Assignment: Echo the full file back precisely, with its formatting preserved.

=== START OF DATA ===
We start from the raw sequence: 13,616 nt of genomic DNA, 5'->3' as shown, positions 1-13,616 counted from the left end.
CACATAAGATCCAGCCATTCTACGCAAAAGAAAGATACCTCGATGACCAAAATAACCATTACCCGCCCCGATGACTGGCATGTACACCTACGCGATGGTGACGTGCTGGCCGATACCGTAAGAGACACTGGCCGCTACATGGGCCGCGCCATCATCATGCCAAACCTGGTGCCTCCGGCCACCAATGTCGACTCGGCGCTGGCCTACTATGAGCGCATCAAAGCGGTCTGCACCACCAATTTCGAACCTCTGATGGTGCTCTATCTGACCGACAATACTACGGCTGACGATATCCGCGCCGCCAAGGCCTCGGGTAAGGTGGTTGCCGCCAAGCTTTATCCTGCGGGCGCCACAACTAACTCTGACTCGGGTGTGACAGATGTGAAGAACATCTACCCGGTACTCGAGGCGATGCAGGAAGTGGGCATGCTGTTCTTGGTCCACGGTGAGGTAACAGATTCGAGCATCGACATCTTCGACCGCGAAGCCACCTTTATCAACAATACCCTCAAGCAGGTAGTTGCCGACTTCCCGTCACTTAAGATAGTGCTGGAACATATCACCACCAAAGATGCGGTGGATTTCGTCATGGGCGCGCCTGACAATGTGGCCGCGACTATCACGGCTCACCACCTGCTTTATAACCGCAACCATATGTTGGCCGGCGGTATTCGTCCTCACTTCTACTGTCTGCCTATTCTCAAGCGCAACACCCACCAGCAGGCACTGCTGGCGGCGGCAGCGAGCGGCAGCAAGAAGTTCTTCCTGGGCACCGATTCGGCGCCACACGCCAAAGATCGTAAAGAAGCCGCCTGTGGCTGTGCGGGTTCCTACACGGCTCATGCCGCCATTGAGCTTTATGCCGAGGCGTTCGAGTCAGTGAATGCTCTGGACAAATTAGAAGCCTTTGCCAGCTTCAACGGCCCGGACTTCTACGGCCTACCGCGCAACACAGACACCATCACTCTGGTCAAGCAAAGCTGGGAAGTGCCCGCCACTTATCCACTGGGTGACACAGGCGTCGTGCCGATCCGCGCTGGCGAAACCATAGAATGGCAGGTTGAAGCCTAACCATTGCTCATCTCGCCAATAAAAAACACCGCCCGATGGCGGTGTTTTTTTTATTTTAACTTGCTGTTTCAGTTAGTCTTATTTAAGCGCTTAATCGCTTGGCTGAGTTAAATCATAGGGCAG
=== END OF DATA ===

We start from the raw sequence: 13,616 nt of genomic DNA, 5'->3' as shown, positions 1-13,616 counted from the left end.
CACATAAGATCCAGCCATTCTACGCAAAAGAAAGATACCTCGATGACCAAAATAACCATTACCCGCCCCGATGACTGGCATGTACACCTACGCGATGGTGACGTGCTGGCCGATACCGTAAGAGACACTGGCCGCTACATGGGCCGCGCCATCATCATGCCAAACCTGGTGCCTCCGGCCACCAATGTCGACTCGGCGCTGGCCTACTATGAGCGCATCAAAGCGGTCTGCACCACCAATTTCGAACCTCTGATGGTGCTCTATCTGACCGACAATACTACGGCTGACGATATCCGCGCCGCCAAGGCCTCGGGTAAGGTGGTTGCCGCCAAGCTTTATCCTGCGGGCGCCACAACTAACTCTGACTCGGGTGTGACAGATGTGAAGAACATCTACCCGGTACTCGAGGCGATGCAGGAAGTGGGCATGCTGTTCTTGGTCCACGGTGAGGTAACAGATTCGAGCATCGACATCTTCGACCGCGAAGCCACCTTTATCAACAATACCCTCAAGCAGGTAGTTGCCGACTTCCCGTCACTTAAGATAGTGCTGGAACATATCACCACCAAAGATGCGGTGGATTTCGTCATGGGCGCGCCTGACAATGTGGCCGCGACTATCACGGCTCACCACCTGCTTTATAACCGCAACCATATGTTGGCCGGCGGTATTCGTCCTCACTTCTACTGTCTGCCTATTCTCAAGCGCAACACCCACCAGCAGGCACTGCTGGCGGCGGCAGCGAGCGGCAGCAAGAAGTTCTTCCTGGGCACCGATTCGGCGCCACACGCCAAAGATCGTAAAGAAGCCGCCTGTGGCTGTGCGGGTTCCTACACGGCTCATGCCGCCATTGAGCTTTATGCCGAGGCGTTCGAGTCAGTGAATGCTCTGGACAAATTAGAAGCCTTTGCCAGCTTCAACGGCCCGGACTTCTACGGCCTACCGCGCAACACAGACACCATCACTCTGGTCAAGCAAAGCTGGGAAGTGCCCGCCACTTATCCACTGGGTGACACAGGCGTCGTGCCGATCCGCGCTGGCGAAACCATAGAATGGCAGGTTGAAGCCTAACCATTGCTCATCTCGCCAATAAAAAACACCGCCCGATGGCGGTGTTTTTTTTATTTTAACTTGCTGTTTCAGTTAGTCTTATTTAAGCGCTTAATCGCTTGGCTGAGTTAAATCATAGGGCAG